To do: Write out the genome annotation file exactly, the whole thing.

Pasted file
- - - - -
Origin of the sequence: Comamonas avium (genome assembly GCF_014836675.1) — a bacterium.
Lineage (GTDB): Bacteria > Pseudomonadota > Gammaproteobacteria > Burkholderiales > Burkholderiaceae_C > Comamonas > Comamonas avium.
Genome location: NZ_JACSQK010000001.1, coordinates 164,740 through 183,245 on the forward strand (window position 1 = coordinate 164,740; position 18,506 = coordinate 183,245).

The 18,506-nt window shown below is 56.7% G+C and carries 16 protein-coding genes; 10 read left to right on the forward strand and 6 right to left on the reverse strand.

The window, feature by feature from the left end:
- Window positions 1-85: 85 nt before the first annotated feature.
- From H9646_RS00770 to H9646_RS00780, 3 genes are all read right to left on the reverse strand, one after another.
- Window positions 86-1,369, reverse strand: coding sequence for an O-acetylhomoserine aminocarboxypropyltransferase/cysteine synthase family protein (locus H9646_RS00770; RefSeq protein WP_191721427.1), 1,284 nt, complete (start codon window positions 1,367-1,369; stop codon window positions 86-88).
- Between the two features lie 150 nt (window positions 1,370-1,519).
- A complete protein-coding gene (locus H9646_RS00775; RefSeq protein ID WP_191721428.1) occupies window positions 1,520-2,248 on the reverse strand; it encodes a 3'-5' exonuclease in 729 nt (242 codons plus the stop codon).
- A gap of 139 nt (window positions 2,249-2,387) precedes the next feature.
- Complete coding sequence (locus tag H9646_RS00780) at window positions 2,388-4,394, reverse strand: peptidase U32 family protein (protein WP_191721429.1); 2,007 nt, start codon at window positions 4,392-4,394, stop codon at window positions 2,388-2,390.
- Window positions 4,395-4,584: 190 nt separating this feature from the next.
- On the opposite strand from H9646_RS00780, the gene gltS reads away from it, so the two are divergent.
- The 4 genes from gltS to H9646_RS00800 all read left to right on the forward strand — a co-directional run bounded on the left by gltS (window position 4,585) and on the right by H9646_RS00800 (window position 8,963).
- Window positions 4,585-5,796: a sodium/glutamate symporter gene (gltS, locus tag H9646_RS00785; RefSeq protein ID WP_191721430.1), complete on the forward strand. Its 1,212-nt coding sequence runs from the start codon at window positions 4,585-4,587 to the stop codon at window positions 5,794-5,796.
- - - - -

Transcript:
Origin of the sequence: Comamonas avium (genome assembly GCF_014836675.1) — a bacterium.
Lineage (GTDB): Bacteria > Pseudomonadota > Gammaproteobacteria > Burkholderiales > Burkholderiaceae_C > Comamonas > Comamonas avium.
Genome location: NZ_JACSQK010000001.1, coordinates 164,740 through 183,245 on the forward strand (window position 1 = coordinate 164,740; position 18,506 = coordinate 183,245).

The 18,506-nt window shown below is 56.7% G+C and carries 16 protein-coding genes; 10 read left to right on the forward strand and 6 right to left on the reverse strand.

The window, feature by feature from the left end:
- Window positions 1-85: 85 nt before the first annotated feature.
- From H9646_RS00770 to H9646_RS00780, 3 genes are all read right to left on the reverse strand, one after another.
- Window positions 86-1,369, reverse strand: coding sequence for an O-acetylhomoserine aminocarboxypropyltransferase/cysteine synthase family protein (locus H9646_RS00770; RefSeq protein WP_191721427.1), 1,284 nt, complete (start codon window positions 1,367-1,369; stop codon window positions 86-88).
- Between the two features lie 150 nt (window positions 1,370-1,519).
- A complete protein-coding gene (locus H9646_RS00775; RefSeq protein ID WP_191721428.1) occupies window positions 1,520-2,248 on the reverse strand; it encodes a 3'-5' exonuclease in 729 nt (242 codons plus the stop codon).
- A gap of 139 nt (window positions 2,249-2,387) precedes the next feature.
- Complete coding sequence (locus tag H9646_RS00780) at window positions 2,388-4,394, reverse strand: peptidase U32 family protein (protein WP_191721429.1); 2,007 nt, start codon at window positions 4,392-4,394, stop codon at window positions 2,388-2,390.
- Window positions 4,395-4,584: 190 nt separating this feature from the next.
- On the opposite strand from H9646_RS00780, the gene gltS reads away from it, so the two are divergent.
- The 4 genes from gltS to H9646_RS00800 all read left to right on the forward strand — a co-directional run bounded on the left by gltS (window position 4,585) and on the right by H9646_RS00800 (window position 8,963).
- Window positions 4,585-5,796: a sodium/glutamate symporter gene (gltS, locus tag H9646_RS00785; RefSeq protein ID WP_191721430.1), complete on the forward strand. Its 1,212-nt coding sequence runs from the start codon at window positions 4,585-4,587 to the stop codon at window positions 5,794-5,796.